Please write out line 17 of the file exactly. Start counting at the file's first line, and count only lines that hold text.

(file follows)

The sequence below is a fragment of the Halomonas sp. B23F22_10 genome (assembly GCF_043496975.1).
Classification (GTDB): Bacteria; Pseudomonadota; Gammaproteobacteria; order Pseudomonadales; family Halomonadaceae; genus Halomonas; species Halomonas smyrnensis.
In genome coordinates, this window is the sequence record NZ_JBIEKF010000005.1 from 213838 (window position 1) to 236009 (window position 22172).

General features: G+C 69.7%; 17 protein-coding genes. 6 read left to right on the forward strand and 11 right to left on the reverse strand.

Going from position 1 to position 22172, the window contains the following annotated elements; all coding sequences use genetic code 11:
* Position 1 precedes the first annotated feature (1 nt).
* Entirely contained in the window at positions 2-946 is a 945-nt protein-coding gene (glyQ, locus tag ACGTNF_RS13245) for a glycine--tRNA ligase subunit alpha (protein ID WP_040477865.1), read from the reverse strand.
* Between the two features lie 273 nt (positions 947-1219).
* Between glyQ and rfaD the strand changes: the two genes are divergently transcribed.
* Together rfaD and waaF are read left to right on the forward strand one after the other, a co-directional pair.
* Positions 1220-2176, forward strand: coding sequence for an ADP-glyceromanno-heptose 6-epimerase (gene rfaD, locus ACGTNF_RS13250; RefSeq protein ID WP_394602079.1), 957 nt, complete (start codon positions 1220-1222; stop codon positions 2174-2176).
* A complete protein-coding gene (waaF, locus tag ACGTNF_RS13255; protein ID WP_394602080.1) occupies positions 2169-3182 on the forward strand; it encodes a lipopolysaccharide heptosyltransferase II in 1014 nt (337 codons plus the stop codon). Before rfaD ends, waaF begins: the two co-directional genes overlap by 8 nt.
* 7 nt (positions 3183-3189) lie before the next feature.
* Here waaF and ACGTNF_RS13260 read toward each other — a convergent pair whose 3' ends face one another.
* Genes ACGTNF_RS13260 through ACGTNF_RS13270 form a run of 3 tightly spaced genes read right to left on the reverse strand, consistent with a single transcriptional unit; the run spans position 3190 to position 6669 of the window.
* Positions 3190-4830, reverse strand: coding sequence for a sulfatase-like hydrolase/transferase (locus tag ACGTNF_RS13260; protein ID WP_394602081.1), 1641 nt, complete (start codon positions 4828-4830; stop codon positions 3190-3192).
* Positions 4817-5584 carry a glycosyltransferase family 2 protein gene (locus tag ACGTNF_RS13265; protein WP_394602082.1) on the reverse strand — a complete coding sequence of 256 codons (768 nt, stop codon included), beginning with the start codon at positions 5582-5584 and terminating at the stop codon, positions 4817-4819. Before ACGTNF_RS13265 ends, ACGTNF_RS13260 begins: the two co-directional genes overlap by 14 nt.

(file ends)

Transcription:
* Positions 4817-5584 carry a glycosyltransferase family 2 protein gene (locus tag ACGTNF_RS13265; protein WP_394602082.1) on the reverse strand — a complete coding sequence of 256 codons (768 nt, stop codon included), beginning with the start codon at positions 5582-5584 and terminating at the stop codon, positions 4817-4819. Before ACGTNF_RS13265 ends, ACGTNF_RS13260 begins: the two co-directional genes overlap by 14 nt.